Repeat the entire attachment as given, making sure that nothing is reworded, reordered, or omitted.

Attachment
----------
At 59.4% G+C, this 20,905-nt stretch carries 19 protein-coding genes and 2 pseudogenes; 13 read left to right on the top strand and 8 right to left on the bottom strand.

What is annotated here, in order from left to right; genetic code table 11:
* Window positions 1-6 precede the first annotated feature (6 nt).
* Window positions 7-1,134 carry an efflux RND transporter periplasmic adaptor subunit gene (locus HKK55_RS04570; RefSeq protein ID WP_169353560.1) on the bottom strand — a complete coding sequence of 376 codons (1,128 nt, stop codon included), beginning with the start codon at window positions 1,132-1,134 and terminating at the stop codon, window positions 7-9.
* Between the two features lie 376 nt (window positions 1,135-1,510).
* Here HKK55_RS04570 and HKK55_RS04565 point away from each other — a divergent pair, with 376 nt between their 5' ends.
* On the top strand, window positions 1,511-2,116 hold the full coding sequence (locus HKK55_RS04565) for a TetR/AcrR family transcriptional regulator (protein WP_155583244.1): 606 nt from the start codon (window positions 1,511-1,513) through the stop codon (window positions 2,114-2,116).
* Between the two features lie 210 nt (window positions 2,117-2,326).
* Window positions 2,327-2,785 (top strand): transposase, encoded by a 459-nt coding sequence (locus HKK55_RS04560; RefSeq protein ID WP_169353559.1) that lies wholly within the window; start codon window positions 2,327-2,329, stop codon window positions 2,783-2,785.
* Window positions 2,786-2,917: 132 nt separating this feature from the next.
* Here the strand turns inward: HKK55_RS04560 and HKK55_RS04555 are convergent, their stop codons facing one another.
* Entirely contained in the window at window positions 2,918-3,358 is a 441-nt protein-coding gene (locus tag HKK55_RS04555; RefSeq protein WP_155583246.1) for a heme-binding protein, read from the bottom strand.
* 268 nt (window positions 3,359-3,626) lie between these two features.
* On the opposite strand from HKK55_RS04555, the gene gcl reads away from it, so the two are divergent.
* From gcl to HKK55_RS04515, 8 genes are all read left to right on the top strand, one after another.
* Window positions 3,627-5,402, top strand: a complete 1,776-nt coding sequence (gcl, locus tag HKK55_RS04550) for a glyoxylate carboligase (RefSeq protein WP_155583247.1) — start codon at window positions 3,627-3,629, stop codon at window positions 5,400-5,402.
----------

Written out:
At 59.4% G+C, this 20,905-nt stretch carries 19 protein-coding genes and 2 pseudogenes; 13 read left to right on the top strand and 8 right to left on the bottom strand.

What is annotated here, in order from left to right; genetic code table 11:
* Window positions 1-6 precede the first annotated feature (6 nt).
* Window positions 7-1,134 carry an efflux RND transporter periplasmic adaptor subunit gene (locus HKK55_RS04570; RefSeq protein ID WP_169353560.1) on the bottom strand — a complete coding sequence of 376 codons (1,128 nt, stop codon included), beginning with the start codon at window positions 1,132-1,134 and terminating at the stop codon, window positions 7-9.
* Between the two features lie 376 nt (window positions 1,135-1,510).
* Here HKK55_RS04570 and HKK55_RS04565 point away from each other — a divergent pair, with 376 nt between their 5' ends.
* On the top strand, window positions 1,511-2,116 hold the full coding sequence (locus HKK55_RS04565) for a TetR/AcrR family transcriptional regulator (protein WP_155583244.1): 606 nt from the start codon (window positions 1,511-1,513) through the stop codon (window positions 2,114-2,116).
* Between the two features lie 210 nt (window positions 2,117-2,326).
* Window positions 2,327-2,785 (top strand): transposase, encoded by a 459-nt coding sequence (locus HKK55_RS04560; RefSeq protein ID WP_169353559.1) that lies wholly within the window; start codon window positions 2,327-2,329, stop codon window positions 2,783-2,785.
* Window positions 2,786-2,917: 132 nt separating this feature from the next.
* Here the strand turns inward: HKK55_RS04560 and HKK55_RS04555 are convergent, their stop codons facing one another.
* Entirely contained in the window at window positions 2,918-3,358 is a 441-nt protein-coding gene (locus tag HKK55_RS04555; RefSeq protein WP_155583246.1) for a heme-binding protein, read from the bottom strand.
* 268 nt (window positions 3,359-3,626) lie between these two features.
* On the opposite strand from HKK55_RS04555, the gene gcl reads away from it, so the two are divergent.
* From gcl to HKK55_RS04515, 8 genes are all read left to right on the top strand, one after another.
* Window positions 3,627-5,402, top strand: a complete 1,776-nt coding sequence (gcl, locus tag HKK55_RS04550) for a glyoxylate carboligase (RefSeq protein WP_155583247.1) — start codon at window positions 3,627-3,629, stop codon at window positions 5,400-5,402.